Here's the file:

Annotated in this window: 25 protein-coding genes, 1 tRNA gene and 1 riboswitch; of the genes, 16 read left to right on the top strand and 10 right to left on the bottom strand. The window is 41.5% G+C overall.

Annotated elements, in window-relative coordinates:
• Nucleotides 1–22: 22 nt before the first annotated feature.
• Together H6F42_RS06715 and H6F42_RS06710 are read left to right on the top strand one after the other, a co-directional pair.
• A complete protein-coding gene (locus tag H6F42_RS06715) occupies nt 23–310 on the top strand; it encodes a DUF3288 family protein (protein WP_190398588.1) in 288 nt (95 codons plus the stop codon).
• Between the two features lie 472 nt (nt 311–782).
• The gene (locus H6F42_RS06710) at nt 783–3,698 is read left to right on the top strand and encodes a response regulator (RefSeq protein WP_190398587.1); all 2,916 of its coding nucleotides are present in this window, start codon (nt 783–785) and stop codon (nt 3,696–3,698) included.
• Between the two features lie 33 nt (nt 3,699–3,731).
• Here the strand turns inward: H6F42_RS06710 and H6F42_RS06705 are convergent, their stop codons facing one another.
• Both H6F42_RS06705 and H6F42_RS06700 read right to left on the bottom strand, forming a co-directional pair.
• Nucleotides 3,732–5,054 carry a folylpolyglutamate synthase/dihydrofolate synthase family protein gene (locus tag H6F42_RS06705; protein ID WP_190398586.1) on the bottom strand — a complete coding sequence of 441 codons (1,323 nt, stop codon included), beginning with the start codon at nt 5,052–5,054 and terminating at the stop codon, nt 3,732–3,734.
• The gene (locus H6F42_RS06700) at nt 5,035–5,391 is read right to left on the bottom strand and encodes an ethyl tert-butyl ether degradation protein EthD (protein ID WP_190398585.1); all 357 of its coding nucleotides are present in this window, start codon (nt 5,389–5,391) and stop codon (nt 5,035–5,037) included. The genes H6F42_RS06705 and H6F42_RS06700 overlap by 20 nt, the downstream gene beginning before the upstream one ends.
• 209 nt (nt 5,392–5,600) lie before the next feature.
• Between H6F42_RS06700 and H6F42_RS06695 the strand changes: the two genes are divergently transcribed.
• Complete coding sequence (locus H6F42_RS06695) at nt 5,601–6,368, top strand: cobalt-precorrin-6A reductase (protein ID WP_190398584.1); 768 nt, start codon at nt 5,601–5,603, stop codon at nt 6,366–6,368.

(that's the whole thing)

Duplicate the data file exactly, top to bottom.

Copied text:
Annotated in this window: 25 protein-coding genes, 1 tRNA gene and 1 riboswitch; of the genes, 16 read left to right on the top strand and 10 right to left on the bottom strand. The window is 41.5% G+C overall.

Annotated elements, in window-relative coordinates:
• Nucleotides 1–22: 22 nt before the first annotated feature.
• Together H6F42_RS06715 and H6F42_RS06710 are read left to right on the top strand one after the other, a co-directional pair.
• A complete protein-coding gene (locus tag H6F42_RS06715) occupies nt 23–310 on the top strand; it encodes a DUF3288 family protein (protein WP_190398588.1) in 288 nt (95 codons plus the stop codon).
• Between the two features lie 472 nt (nt 311–782).
• The gene (locus H6F42_RS06710) at nt 783–3,698 is read left to right on the top strand and encodes a response regulator (RefSeq protein WP_190398587.1); all 2,916 of its coding nucleotides are present in this window, start codon (nt 783–785) and stop codon (nt 3,696–3,698) included.
• Between the two features lie 33 nt (nt 3,699–3,731).
• Here the strand turns inward: H6F42_RS06710 and H6F42_RS06705 are convergent, their stop codons facing one another.
• Both H6F42_RS06705 and H6F42_RS06700 read right to left on the bottom strand, forming a co-directional pair.
• Nucleotides 3,732–5,054 carry a folylpolyglutamate synthase/dihydrofolate synthase family protein gene (locus tag H6F42_RS06705; protein ID WP_190398586.1) on the bottom strand — a complete coding sequence of 441 codons (1,323 nt, stop codon included), beginning with the start codon at nt 5,052–5,054 and terminating at the stop codon, nt 3,732–3,734.
• The gene (locus H6F42_RS06700) at nt 5,035–5,391 is read right to left on the bottom strand and encodes an ethyl tert-butyl ether degradation protein EthD (protein ID WP_190398585.1); all 357 of its coding nucleotides are present in this window, start codon (nt 5,389–5,391) and stop codon (nt 5,035–5,037) included. The genes H6F42_RS06705 and H6F42_RS06700 overlap by 20 nt, the downstream gene beginning before the upstream one ends.
• 209 nt (nt 5,392–5,600) lie before the next feature.
• Between H6F42_RS06700 and H6F42_RS06695 the strand changes: the two genes are divergently transcribed.
• Complete coding sequence (locus H6F42_RS06695) at nt 5,601–6,368, top strand: cobalt-precorrin-6A reductase (protein ID WP_190398584.1); 768 nt, start codon at nt 5,601–5,603, stop codon at nt 6,366–6,368.